Magnolia Little Gem Nerium oleander
Polygala Pseudobombax ellipticum
Robinia Pseudo-acacia ‘freesia’
South African Tulip Tree
Dendrobium (Thai species)
Arthropodium (Renga Renga Lilies)
Curcuma (Cape lily)
Habranthus (Rain lilies)
Hemerocallis (Day Lilies)
Drunken parrot tree
RENGA RENGA LILY
WHAT IS FEATURING IN THE GARDEN IN NOVEMBER:
In our subtropical climate spring and summer storms are a natural occurrence. A garden is made up of trees, shrubs, perennials and bulbs. Without the shrubs I feel that many of these delicate and sometimes brittle smaller plants would suffer with the fierce winds that accompany storms not to mention the heavy rain.
I like to think of the garden as having 3 tiers; the tall trees are the canopy giving shade and stature to the garden, then the shrubs give structure and form at a middle level and lastly the ‘delicate’ lower level of the perennials and bulbs which are the pretty, colourful and usually changing features of the whole picture.
When you think about how there are a lot of palms in tropical areas that experience cyclones and fierce storms. These plants are very flexible in high wind situations, usually bending with the wind.
We can use shrubs as a buffer to help protect our garden. Conifers, fiddlewood trees, dombeyas, pendas, umbrella trees, evodias, lillypillies, photinia, duranta and bauhinias to mention a few. These shrubs or small trees have hardwood but are also flexible enough to bend with and help break the wind’s ferocity in a storm.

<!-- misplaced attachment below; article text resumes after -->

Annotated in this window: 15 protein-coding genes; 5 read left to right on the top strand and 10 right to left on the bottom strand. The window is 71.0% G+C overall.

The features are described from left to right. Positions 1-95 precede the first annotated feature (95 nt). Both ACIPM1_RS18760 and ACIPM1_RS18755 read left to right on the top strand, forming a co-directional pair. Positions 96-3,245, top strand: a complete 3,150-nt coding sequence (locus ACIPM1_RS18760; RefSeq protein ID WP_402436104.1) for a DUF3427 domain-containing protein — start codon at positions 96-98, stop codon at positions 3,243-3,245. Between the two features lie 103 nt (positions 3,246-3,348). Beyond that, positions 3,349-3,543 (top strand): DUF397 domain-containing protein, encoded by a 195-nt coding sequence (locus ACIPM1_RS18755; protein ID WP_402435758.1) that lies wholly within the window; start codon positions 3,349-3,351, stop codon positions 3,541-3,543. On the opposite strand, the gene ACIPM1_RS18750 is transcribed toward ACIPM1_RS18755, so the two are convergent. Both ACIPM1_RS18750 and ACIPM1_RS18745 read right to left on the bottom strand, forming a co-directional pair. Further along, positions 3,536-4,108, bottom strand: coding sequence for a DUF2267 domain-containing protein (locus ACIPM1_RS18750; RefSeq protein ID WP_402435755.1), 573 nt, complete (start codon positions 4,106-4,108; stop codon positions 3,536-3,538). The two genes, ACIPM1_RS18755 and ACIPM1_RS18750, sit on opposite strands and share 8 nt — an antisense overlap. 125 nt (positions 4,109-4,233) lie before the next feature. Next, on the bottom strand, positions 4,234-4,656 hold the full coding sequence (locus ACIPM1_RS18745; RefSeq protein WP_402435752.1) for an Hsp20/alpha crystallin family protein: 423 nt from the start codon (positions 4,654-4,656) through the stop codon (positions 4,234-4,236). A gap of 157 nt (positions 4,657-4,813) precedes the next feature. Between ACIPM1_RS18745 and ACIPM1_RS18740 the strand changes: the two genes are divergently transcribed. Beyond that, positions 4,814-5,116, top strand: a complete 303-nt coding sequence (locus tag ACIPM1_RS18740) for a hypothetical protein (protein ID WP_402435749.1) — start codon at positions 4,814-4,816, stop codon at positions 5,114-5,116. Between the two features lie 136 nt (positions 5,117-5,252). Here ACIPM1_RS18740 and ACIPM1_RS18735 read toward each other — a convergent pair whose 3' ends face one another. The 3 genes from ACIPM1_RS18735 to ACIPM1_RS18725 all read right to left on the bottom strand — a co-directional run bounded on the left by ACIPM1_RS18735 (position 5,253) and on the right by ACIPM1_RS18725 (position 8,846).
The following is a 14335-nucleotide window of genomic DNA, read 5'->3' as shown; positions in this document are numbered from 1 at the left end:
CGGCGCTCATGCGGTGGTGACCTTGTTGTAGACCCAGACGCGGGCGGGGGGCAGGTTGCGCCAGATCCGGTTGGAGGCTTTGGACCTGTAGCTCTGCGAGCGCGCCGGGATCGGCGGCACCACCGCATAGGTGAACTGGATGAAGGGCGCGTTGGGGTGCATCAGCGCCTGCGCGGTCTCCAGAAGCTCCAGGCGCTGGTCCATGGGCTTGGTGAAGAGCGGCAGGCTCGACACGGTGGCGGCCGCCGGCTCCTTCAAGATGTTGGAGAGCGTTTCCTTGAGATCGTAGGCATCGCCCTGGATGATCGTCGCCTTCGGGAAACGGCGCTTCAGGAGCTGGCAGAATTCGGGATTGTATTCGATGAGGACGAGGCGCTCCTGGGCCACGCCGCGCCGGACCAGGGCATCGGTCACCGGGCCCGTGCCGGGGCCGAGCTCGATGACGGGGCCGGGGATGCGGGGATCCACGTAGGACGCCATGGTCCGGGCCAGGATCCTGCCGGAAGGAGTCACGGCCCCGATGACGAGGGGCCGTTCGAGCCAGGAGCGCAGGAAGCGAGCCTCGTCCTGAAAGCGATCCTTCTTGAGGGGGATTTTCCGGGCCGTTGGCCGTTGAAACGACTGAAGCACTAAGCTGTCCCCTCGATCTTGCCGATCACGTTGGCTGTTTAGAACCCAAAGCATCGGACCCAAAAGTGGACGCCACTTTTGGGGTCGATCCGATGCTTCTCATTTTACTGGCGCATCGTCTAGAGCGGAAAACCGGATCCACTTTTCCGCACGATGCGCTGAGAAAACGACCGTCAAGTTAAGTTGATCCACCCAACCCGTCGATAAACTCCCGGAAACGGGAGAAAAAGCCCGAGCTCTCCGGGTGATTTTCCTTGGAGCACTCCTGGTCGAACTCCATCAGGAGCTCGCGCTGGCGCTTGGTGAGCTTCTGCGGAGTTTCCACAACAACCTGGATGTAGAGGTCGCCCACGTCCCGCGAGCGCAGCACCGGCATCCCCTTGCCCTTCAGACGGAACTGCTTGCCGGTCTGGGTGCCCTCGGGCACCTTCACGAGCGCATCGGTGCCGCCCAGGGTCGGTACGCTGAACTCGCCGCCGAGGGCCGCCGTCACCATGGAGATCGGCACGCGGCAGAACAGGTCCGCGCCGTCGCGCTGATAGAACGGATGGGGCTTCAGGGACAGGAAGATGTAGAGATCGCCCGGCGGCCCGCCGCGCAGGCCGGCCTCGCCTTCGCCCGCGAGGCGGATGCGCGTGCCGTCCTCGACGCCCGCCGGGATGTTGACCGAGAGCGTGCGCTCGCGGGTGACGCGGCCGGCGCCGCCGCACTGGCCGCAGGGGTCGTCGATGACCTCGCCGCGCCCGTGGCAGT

I have a hedge of Bauhinia galpinii on the western boundary fence which is where our fiercest winds come from and where we are the most exposed. These bushes are also a fire retardant as there is vacant bush on the other side of the boundary. Hedges of box, duranta and photinia also help to buffer the winds.
Gingers, strelizias and heliconias form a nice big clump with their soft canes that bend although the leaves can split, they still look good. Bamboos (the clumping variety of course) can form another interesting and formidable wind break.
BIRDS IN THE GARDEN
There are many trees and shrubs we can grow to encourage the birds into our garden. The first tree that I planted when we moved to our block at Mount Crosby was the Drunken Parrot Tree Schotia brachypetala which is from South Africa. After 35 years the tree has reached four metres and about the same wide and the racemes of red flowers are much loved by the lorikeets. It is very drought tolerant, slow growing and loses its leaves just before flowering in spring.
Another tree that is of similar dimensions is Evodiella muelleri or the Little Evodia which comes from North Queensland. It grows to about the same height as the Schotia and the flowers are a soft pink and sit along the branches of the tree in summer. The lorikeets also love the nectar from this tree and after they have had their fill little green apples form as the seed capsules. This tree will only lose some leaves in dry times.
The flowers of the Umbrella tree Schefflera actinophylla are also much loved by the parrots but unfortunately it seeds in plague proportions and are spread by the birds which can be a nuisance.